Luke 9:23 adds “daily”—“Let him deny himself, and take up his cross daily.” We are to live our consecration daily!

Mark 8:35 For whosoever will save his life shall lose it; but whosoever shall lose his life for my sake and the gospel’s, the same shall save it.

This serious admonition applies even to the Great Company. Some have renounced their faith under great pressure and then had second thoughts and died courageously. The point is NOT TO DENY THE LORD! Human flesh cringes from suffering and death, but the test for life is severe.

Mark 8:36 For what shall it profit a man, if he shall gain the whole world, and lose his own soul?

Mark 8:37 Or what shall a man give in exchange for his soul?

The implication is that some Christians have turned back to the world and gotten great rewards from the world’s standpoint. One aspect of the verse should be sober news to successful evangelists. As they prosper and multiply, they should remember that their “security” does not depend on the number of conversions. If it is true that at one time, the present pope (John Paul) was familiar with the Harvest message and then allowed himself to accept that title and be worshipped, a serious fate awaits him. Popularity is scary—it is a great temptation!

Mark 8:38 Whosoever therefore shall be ashamed of me and of my words in this adulterous and sinful generation; of him also shall the Son of man be ashamed, when he cometh in the glory of his Father with the holy angels.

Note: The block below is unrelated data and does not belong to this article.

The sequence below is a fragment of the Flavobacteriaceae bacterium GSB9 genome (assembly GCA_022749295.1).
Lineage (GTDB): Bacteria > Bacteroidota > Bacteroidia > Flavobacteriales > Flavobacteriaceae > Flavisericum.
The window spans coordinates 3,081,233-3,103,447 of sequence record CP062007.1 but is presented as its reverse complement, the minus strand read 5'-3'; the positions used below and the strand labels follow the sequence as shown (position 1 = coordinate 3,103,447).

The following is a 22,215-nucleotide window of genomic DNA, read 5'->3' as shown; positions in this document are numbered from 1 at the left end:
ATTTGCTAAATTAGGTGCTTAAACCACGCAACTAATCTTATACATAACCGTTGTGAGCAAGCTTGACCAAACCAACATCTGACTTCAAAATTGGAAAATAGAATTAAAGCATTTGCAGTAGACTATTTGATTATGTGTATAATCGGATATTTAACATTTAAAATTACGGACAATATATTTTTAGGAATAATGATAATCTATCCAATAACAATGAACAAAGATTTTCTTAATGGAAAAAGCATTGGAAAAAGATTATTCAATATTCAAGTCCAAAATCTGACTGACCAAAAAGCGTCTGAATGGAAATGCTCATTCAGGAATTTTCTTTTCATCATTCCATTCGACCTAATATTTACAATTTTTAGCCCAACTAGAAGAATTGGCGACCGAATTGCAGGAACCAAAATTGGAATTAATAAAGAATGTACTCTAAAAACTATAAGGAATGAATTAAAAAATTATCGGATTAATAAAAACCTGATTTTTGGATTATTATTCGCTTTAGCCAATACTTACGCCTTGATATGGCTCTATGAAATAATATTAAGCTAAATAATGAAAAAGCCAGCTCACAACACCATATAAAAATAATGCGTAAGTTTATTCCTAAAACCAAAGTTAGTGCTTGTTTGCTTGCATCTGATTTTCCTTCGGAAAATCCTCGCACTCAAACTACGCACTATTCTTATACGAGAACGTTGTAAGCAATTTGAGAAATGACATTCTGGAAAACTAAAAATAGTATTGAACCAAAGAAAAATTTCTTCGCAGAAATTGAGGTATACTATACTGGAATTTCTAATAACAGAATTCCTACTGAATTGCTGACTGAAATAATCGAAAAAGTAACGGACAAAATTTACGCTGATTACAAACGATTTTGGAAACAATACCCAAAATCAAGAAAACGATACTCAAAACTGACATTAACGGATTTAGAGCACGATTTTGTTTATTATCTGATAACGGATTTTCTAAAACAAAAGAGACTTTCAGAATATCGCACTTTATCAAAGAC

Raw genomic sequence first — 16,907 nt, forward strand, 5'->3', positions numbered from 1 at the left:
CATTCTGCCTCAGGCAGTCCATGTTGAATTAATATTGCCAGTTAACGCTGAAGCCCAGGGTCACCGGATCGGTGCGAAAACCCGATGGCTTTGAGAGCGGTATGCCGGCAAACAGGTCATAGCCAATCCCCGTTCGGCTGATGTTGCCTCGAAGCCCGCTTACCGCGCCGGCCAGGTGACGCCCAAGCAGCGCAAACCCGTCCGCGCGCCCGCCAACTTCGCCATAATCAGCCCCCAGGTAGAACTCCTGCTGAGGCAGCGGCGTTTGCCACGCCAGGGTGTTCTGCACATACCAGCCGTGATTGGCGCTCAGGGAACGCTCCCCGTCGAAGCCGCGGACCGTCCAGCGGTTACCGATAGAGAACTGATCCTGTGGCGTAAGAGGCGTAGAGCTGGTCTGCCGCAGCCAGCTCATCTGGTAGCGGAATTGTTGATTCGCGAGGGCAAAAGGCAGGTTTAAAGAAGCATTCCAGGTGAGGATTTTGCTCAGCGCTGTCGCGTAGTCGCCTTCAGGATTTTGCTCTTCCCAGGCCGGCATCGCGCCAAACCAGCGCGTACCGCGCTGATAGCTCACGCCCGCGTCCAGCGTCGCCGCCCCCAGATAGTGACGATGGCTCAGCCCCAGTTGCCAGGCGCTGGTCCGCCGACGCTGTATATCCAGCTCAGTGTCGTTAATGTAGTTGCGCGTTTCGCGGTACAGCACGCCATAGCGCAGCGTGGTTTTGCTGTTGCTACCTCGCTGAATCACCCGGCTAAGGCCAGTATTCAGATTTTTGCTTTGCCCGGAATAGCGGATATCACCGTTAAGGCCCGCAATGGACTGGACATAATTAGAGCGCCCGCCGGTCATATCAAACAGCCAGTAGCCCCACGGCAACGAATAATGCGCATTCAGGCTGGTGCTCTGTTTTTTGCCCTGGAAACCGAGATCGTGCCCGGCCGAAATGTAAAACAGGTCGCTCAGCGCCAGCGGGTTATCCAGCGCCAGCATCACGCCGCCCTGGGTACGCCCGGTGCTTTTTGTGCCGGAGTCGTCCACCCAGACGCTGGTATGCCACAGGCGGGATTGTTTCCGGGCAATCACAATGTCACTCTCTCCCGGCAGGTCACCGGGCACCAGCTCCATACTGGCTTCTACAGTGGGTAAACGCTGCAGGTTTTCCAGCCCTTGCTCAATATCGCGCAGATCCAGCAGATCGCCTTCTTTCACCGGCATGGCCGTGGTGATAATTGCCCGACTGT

The “Son of man” is Jesus, and whoever is ashamed of him and his words, of him shall Jesus be ashamed when he comes “in the glory of his Father with the holy angels.” We are “ashamed” of Jesus if we are ashamed of our brethren. (The exception would be when a brother has grievously sinned. For example, we should not go to visit a brother in prison who is guilty of child molestation, thinking that we are showing our love for him. Common sense must be used.) If a brother is not learned and we are ashamed of him for this reason, we are guilty.

Indeed the illiterate can love the Lord, and their love should make us stand up for them, even though they lack education, money, manners, etc. We would be guilty if we were ashamed of one the Lord loved dearly. On the other hand, we reap treasures in heaven if we support those whom the Lord especially loves, sometimes even bringing suffering on ourselves.

The Scriptures caution us not to speak evil of “dignities,” and “dignities” in the Lord’s sight may not even be elders (2 Pet. 2:10; Jude 8). Moreover, we should not wish a person Godspeed too hastily. As the Apostle Paul said, “Lay hands suddenly on no man” (1 Tim. 5:22).

Comment: We should pray for elders, for when Satan gets to an elder, he can get to a whole class.

Reply: Satan especially wants to influence those who have influence. Conduct and doctrine are areas of attack.

 

(1993–1994 Study)